PerfectCorp’s YouCam uses AI on the back end of its AR based makeup try-on experience to understand user preferences in makeup according to hundreds of different factors like skin tone, face shape and beauty preferences. Nobal’s interactive iMirror ties a store’s dressing room with inventory and point-of-sale (POS); the dressing room becomes your store. Spatial&, the newest portfolio company from Walmart’s Store N°8, and DreamWorks Animation presents virtual reality activations to immerse shopper’s in the merchandize. Using datasets, Northface customers are guided through finding and buying the perfect jacket using IBM’s Watson.
One of the biggest challenges faced by brands today is making customer connections at the precise moment they need your product. Brands, always looking for better ways to be discovered and connect with buyers, are turning away from keyboard search and increasingly experimenting with voice and visual search.
Still in its nascent phase, voice search platforms like Alexa, Google Home and Siri account for a negligible percent of retail purchases, but according to a study from OC&C Strategy Consultants, is predicted to hit $40 billion by 2022. An optimistic ComScore study suggests that 50% of all search will be conducted by voice by 2020, and 31% of retail marketers perceive voice search or smart hubs (i.e., Amazon Echo, Google Home) as a trend or challenge to watch closely. Two new consortiums of technology companies promise to alleviate confusion for developers when creating tools across the brand-owned platforms as Voice use progresses.
Equally nascent, visual search at retail is capturing interest as shoppers snap photos or choose images to kickstart their shopping process. A new breed of platforms lets consumers use their smartphone’s camera to snap pictures, while image recognition software delivers search results in the form of similar items. Computer vision identifies the images and creates matches to shoppable items. Retailers are busily uploading product catalogs as images, digitizing them through proprietary technology or third-party providers such as Slyce Interactive to drive sales, particularly with digitally native younger shoppers who are more likely to transact on mobile.
Google is a dominant player in visual search with Google Images responsible for 21% of image search, according to Sparktoro research. Amazon is quickly becoming a big competitor when it comes to Search as more consumers start looking for products there than a traditional search engine. And visual search can give the advantage to image-heavy social media platforms like Instagram and Pinterest. Pinterest’s Lens function more accurately identifies items from a Pinned image and makes those pins shoppable.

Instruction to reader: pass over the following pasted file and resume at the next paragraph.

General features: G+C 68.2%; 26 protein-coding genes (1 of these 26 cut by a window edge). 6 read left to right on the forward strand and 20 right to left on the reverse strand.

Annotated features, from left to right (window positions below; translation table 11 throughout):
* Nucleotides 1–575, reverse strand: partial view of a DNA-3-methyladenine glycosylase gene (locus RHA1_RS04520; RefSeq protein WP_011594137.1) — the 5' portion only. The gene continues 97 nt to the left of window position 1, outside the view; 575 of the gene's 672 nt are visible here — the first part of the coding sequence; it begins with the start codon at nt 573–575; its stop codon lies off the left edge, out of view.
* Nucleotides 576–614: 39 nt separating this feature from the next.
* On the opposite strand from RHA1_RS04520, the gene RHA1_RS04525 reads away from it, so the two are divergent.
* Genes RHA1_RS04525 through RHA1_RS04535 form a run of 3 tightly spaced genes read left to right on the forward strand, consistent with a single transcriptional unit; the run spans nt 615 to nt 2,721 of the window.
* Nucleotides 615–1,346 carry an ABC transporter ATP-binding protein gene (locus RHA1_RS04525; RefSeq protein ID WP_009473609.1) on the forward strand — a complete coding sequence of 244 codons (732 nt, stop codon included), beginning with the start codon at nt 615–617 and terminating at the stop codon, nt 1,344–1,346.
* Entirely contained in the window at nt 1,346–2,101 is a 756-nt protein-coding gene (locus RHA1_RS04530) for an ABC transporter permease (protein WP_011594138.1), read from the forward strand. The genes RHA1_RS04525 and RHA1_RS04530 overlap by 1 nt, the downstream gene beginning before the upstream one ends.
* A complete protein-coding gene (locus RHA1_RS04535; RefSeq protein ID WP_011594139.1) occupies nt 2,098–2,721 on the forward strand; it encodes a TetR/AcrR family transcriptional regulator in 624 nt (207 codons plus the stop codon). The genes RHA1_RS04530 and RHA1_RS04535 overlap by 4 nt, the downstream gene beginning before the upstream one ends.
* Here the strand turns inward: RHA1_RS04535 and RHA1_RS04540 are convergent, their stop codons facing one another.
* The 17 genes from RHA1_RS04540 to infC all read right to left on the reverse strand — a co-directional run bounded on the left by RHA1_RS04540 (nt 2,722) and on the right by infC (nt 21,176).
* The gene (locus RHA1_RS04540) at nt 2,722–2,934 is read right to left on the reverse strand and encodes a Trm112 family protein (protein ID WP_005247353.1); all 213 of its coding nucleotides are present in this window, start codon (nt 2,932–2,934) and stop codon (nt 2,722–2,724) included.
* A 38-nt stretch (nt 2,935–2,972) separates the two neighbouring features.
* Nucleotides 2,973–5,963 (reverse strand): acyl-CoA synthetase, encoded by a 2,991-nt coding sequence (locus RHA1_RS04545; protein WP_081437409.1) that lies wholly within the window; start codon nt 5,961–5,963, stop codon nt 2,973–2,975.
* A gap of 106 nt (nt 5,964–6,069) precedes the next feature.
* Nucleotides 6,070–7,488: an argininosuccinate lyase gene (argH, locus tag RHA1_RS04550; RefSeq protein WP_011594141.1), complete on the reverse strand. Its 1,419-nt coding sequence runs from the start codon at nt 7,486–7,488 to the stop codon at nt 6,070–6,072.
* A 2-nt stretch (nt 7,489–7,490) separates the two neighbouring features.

It’s only a matter of time before purchasing what you see becomes commonplace.
Tools for measuring shopper engagement are also getting more granular. Tracking eye-movement, facial reactions and bodily responses like GSR give researchers a look at customer engagement, retention and reaction to a wide variety of questions. Eye tracking can be done in the real world by asking consumers to wear special glasses while they shop or in lab settings where consumers use VR headsets to simulate real-world shopping. Facial expressions like frowning or arched eyebrows can signify a shopper’s displeasure or surprise. As eye tracking gear becomes more miniaturized, you’ll see the technology become more convenient and pervasive.
Location-based analytics have evolved from geo-fencing to more refined spatial identification inside stores pairing sensors and shelf tags with mobile devices. As consumers increasingly download apps and join retailers’ loyalty programs, they have opted into programs that shift tracking from anonymous to identified. That’s why merchants such as Target and Nordstrom have transitioned credit card-based loyalty programs to the more structured closed-loop Target Circle and Nordy Club programs accessible to a larger population. Retail is changing to provide consumers with a more customized experience wherever they shop.